In mid-October 2013, cold air heralding the advent of winter swept down from Siberia into northern China. The timing of this cold wave was particularly bad for the air quality in the country, as it coincided with the season when many farms were burning agricultural wastes after harvesting. The cold conditions caused a significant increase in the emissions from China’s numerous coal-burning power plants, as a result of an increase in the need for heat.
In the northeastern city of Harbin, city officials were responsible for turning on the city’s heating system, powered by coal, for its residences and businesses. In combination with smoke from agricultural burning and calm weather conditions as cold air settled over the eastern part of the country, air pollution dramatically intensified, leading to what some have termed an “air-pocalypse.” Schools and airports had to be shut down. Residents of Harbin reported that visibility conditions were so poor that buses got lost on their regular routes, and it was unsafe to cross streets because car headlights could not be seen. The Air Quality Index (AQI) measured in Harbin rose to its maximum possible measured value several times, and the concentration of small particulates (PM2.5), which are dangerous to human health, exceeded 1,000 micrograms per cubic meter of air—more than 40 times higher than the recommended maximum set by the World Health Organization.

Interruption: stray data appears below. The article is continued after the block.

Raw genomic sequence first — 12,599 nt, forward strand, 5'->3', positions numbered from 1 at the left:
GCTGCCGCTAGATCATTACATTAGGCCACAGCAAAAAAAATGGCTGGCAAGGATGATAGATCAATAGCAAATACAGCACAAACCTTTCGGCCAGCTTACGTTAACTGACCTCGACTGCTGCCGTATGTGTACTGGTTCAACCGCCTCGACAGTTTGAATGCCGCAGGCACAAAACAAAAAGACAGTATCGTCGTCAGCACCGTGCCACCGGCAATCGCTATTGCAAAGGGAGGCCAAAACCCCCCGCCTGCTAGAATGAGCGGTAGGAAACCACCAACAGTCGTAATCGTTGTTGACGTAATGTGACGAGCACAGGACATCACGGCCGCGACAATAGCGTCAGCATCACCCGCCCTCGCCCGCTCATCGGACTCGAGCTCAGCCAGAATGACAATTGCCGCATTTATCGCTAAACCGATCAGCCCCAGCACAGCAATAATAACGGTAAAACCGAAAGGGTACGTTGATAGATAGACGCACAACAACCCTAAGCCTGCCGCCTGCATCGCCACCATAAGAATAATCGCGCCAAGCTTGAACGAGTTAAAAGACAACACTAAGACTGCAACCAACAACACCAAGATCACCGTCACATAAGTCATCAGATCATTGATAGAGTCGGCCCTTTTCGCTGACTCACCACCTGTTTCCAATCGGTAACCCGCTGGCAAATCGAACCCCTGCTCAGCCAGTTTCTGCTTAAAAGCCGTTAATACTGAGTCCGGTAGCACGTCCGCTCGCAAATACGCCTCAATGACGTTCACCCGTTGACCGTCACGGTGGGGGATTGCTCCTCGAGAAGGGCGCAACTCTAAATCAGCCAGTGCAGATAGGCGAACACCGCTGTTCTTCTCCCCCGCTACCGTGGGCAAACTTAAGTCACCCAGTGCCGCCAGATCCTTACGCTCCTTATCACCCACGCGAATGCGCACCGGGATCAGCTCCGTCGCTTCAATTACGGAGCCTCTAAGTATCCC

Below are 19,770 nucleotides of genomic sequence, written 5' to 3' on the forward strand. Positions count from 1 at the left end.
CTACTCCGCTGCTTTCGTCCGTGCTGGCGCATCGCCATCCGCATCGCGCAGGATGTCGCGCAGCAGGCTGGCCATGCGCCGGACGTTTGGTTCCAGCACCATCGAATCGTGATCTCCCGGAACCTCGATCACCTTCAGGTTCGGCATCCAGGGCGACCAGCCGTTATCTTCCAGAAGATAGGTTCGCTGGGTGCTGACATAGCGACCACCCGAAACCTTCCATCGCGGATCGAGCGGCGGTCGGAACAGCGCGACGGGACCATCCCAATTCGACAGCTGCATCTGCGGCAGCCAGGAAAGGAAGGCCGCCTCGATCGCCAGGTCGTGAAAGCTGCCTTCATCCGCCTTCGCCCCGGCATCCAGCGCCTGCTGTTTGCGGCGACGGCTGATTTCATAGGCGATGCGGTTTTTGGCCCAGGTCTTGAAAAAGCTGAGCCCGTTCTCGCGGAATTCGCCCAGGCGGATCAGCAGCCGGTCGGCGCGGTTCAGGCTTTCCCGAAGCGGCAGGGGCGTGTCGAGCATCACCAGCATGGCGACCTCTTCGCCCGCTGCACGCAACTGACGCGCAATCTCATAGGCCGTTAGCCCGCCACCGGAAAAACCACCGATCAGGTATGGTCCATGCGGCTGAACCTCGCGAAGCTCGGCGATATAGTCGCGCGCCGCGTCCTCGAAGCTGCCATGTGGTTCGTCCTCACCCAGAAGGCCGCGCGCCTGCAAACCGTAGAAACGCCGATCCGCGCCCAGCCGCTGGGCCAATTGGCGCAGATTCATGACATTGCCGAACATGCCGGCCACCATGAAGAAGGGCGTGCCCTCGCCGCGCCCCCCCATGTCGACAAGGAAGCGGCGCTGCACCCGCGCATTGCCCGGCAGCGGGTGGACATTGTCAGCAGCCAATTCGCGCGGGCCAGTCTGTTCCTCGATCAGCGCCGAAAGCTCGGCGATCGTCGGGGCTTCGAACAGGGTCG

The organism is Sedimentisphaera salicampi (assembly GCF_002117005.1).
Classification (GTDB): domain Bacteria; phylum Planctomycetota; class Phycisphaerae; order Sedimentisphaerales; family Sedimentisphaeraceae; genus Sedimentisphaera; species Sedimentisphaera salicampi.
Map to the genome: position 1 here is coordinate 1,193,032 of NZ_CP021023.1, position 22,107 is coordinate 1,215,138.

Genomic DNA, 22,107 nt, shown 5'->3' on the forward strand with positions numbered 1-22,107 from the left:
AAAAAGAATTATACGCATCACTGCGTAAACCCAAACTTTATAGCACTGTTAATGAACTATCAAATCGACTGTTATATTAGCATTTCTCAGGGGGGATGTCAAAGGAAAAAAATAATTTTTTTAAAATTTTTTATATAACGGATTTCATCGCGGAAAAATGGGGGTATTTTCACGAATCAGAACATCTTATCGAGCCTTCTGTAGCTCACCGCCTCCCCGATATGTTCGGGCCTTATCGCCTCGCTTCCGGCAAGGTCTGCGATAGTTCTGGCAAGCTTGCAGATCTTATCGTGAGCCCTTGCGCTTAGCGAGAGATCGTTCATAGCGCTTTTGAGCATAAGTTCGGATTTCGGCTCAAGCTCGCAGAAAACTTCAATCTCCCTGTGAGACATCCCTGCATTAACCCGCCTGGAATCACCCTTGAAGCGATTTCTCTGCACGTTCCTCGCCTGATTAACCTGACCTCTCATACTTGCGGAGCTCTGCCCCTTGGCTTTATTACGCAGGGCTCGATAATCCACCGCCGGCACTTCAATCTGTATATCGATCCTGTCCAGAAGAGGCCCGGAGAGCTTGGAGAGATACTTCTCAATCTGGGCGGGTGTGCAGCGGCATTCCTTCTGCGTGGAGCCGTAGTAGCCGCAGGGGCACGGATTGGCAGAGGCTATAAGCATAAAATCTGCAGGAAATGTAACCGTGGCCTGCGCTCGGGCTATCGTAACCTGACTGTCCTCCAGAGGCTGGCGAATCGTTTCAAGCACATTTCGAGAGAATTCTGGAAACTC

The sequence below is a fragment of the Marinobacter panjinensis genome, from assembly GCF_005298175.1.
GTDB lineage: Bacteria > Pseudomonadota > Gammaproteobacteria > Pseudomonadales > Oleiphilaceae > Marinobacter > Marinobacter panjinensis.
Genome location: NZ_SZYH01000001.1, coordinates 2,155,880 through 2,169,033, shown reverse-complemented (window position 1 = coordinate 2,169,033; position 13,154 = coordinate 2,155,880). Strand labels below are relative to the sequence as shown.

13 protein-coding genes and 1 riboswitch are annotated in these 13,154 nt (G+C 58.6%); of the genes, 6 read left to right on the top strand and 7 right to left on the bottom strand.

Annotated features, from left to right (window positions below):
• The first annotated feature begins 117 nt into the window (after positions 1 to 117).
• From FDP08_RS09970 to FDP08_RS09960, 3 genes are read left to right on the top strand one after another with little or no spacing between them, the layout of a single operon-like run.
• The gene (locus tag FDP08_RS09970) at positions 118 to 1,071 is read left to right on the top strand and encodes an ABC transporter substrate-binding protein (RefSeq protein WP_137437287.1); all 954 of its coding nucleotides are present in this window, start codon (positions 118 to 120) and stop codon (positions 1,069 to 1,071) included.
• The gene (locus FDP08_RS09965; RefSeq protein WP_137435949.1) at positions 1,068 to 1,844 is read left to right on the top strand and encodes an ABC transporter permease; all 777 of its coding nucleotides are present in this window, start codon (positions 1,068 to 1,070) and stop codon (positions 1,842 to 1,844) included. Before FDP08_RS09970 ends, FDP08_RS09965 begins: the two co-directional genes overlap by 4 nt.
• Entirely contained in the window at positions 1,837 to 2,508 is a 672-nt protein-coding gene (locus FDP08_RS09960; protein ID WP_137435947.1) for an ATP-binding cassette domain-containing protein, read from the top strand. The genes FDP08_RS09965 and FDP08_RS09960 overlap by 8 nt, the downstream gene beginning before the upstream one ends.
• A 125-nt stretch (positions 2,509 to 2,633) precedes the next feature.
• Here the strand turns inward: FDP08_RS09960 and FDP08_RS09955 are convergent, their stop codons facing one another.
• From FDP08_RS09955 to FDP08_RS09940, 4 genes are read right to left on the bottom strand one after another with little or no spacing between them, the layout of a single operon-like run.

One of the most common satellite measurements related to air quality is Aerosol Optical Depth (AOD), a quantity that indicates the amount of aerosol particles in the atmosphere. The Moderate Resolution Imaging Spectroradiometer (MODIS) provides daily observations of AOD over much of the Earth’s surface. AOD data from MODIS on NASA’s Aqua satellite were used in the Giovanni data analysis system to create a series of running 2-day averages from October 15 through 19 over eastern China.